There’s referencing the past, and then there’s nostalgia. Keng Yang Shuen spotlights the names who are reviving history in a big – or novel – way this F/W ’17, making looking back fashion’s new way forward.
Designers are celebrating the good old days, referencing past collections and bringing back the iconic elements that made them famous.
Often, brands are eager to erase the marks of its most recent creative directors. Not this French luxury label. For its first womenswear collection after Riccardo Tisci stepped down, all 27 looks – the work of its in-house design team – resurrect the greatest hits from his 12-year-tenure in full cardinal red, the brand’s signature hue. (There are also commercial versions in black or nude.) What this also means: You now have another chance to get some of his most memorable pieces, which never failed to sell out. These include the F/W ’13 Bambi print pullover that ignited the fever for luxury sweatshirts, and those F/W ’12 sheathed boots that every fashion girl then wanted to be seen in.
DRIES VAN NOTEN
Prints have become a shorthand for this Belgian, who is also one of fashion’s most romantic designers. So how else does he celebrate his 100th show? By bringing back his favourites from his expansive catalogue, which spans Japanese blooms to Indonesian ikat, of course. But Noten is also progressive. Instead of simply reviving the prints, he’s mashed them up – overlaying or embroidering two or more atop one another – to create 50 new motifs that energise staples (like men’s-style coats and jeans, and sinuous sheaths) the way a milestone celebration should.
One can always count on Miuccia Prada to bring back a heavy dose of vintage influences, then transform or mix them up to result in a bewildering yet charmingly sophisticated blend of old and new. Her F/W ’17 collection is one of the boldest and most playful examples of this, zigzagging across decades to conjure up – in her words – “the madness of glamour in front of an uncertain future”. From the ’20s: seductive drop-waist slips festooned with oversized flowers; the ’50s: embroidered schoolgirl knits and A-line midi skirts; the ’70s: psychedelic printed separates and furry mushroom hats – and that’s only a fraction of the references. Now imagine them all mashed up under Mrs Prada’s artful eye.
If the number of prints artistic director Nadege Vanhee-Cybulski uses is any indication of her confidence, she is growing from strength to strength. What you also need to know: that many of these prints – now blown up, spliced and reinvented – belong exclusively to the brand’s archives. This time, she brings back five, the most we’ve seen since she joined in 2014, all dating back to the ’60s and ’70s. Among them: a painterly paisley by Louis Boquin that adds hippie chic to floaty silk blouses and maxis, and the 1965 Cles et badines scarf print by Cathy Latham. With a key motif that pays homage to locksmiths, the latter has been remixed by illustrator Virginie Jamin for a vibrant, pop art-like effect.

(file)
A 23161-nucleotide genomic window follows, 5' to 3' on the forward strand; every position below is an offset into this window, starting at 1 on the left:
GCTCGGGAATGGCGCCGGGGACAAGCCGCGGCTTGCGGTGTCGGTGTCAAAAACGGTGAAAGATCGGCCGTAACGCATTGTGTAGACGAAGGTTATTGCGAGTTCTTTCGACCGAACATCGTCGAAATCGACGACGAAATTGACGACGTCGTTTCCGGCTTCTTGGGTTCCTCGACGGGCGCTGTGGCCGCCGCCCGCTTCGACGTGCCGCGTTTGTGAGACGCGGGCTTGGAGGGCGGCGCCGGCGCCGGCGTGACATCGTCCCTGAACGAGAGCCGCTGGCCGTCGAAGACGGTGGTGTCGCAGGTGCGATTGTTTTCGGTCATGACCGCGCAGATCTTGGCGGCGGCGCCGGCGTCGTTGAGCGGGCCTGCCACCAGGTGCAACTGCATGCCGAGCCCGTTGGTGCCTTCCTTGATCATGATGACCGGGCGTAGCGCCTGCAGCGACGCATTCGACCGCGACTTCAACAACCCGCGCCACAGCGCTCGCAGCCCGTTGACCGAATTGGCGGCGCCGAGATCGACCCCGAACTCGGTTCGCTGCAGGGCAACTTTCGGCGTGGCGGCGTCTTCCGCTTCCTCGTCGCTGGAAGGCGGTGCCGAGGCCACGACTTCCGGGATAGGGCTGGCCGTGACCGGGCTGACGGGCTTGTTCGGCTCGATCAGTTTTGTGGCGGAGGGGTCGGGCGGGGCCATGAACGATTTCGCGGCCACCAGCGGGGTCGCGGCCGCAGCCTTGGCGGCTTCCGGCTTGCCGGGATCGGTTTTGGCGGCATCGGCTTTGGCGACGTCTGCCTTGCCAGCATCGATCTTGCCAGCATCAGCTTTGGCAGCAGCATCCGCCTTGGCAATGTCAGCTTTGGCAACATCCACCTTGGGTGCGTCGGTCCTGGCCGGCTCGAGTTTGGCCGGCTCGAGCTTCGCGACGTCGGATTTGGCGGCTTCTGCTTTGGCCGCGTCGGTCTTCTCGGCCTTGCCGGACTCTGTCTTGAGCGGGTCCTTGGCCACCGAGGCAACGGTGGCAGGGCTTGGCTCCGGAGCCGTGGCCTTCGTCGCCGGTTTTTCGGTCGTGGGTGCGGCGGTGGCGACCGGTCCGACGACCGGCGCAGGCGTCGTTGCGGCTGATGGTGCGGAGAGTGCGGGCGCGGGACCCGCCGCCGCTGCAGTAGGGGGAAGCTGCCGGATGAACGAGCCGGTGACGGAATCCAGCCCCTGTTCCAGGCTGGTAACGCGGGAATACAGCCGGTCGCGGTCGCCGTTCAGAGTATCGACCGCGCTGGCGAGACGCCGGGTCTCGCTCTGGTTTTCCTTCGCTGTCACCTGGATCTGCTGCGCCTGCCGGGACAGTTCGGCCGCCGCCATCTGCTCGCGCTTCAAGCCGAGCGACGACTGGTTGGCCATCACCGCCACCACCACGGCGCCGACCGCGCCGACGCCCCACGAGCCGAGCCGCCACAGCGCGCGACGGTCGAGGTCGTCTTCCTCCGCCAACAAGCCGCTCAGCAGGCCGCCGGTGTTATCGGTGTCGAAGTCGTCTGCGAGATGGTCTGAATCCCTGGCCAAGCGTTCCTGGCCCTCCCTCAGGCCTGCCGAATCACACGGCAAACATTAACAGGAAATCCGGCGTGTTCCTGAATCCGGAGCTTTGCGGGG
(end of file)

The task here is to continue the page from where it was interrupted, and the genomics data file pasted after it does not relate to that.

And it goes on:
Among all the prominent females who have helmed the label, it’s Clare Waight Keller who’s best reminded us of the joyful camaraderie that founder Gaby Aghion championed. The collections in her six-year tenure have often been jaunty affairs and F/W ’17 is no different, even though it’s her swansong. Inspired by “psychedelic optimism”, it includes light, swingy ’60s-style dresses and oversized patterned knits. Colours range from cherry red to cobalt, and the prints – a playful mix of flowers, butterflies and mushrooms. During the finale, the models didn’t walk so much as bound down the runway a la gal pals. Playing over the sound system? Feel-good synth-pop group The Human League.
First, there are the political undertones that hint at Miuccia Prada’s own past as a social activist. “Fashion is about the everyday and the everyday is the political stage of our freedoms. We have decided to look at the role women have had in the shaping of modern society,” read one of the posters at the show venue. Reflecting this, the collection spanned ’70s tomboy-influenced corduroy suits to gloriously feather-trimmed cocktail dresses. Then there are the pop cultural throwbacks – easily the most fun of the season. Cue illustrator Robert McGinnis’ saucy work for ’60s pulp fiction novels turned into motifs on tops and pencil skirts, and the prints displayed all over the set design. Inspired by that of vintage films, they helped renew – in this age of Instagram – an interest in poster art.
Into his second season as creative director, Anthony Vaccarello seems to have found his groove when it comes to mining the brand’s illustrious archives by zeroing in on less obvious historical elements. Largely absent from the runway in recent years, the signature poppy motif (it was Monsieur YSL’s favourite bloom) returns and in close to its original form, adorning chokers and ankle-strapped sandals to match edgy minidresses. All hark back to the brand’s 1971 “Scandal” collection, so nicknamed for being politically and sexually provocative for the time. The differences now: The flower is in patent leather, not plastic; and the accessories slinkier – in other words, hotter and more relevant for today.
Kirsten Owen – Gen X face of Helmut Lang – strode (coolly) down the runways of Dries Van Noten, Ann Demeulemeester and The Row. Carolyn Murphy – seemingly ageless all-American beauty – walked for Mugler, Isabel Marant and Dries. Wonderbra pin-up Eva Herzigova did catwalk duty at Bottega Veneta. And over at Balenciaga, an audible gasp was heard as Alek Wek (she also did Dries) took her regal turn in an all-black bustier gown and neon green sock boots. Not for seasons has there been such a strong showing of models from the ’90s and early 2000s (Dries Van Noten cast a whopping 54 industry veterans), making us hanker for the original age of the supermodel.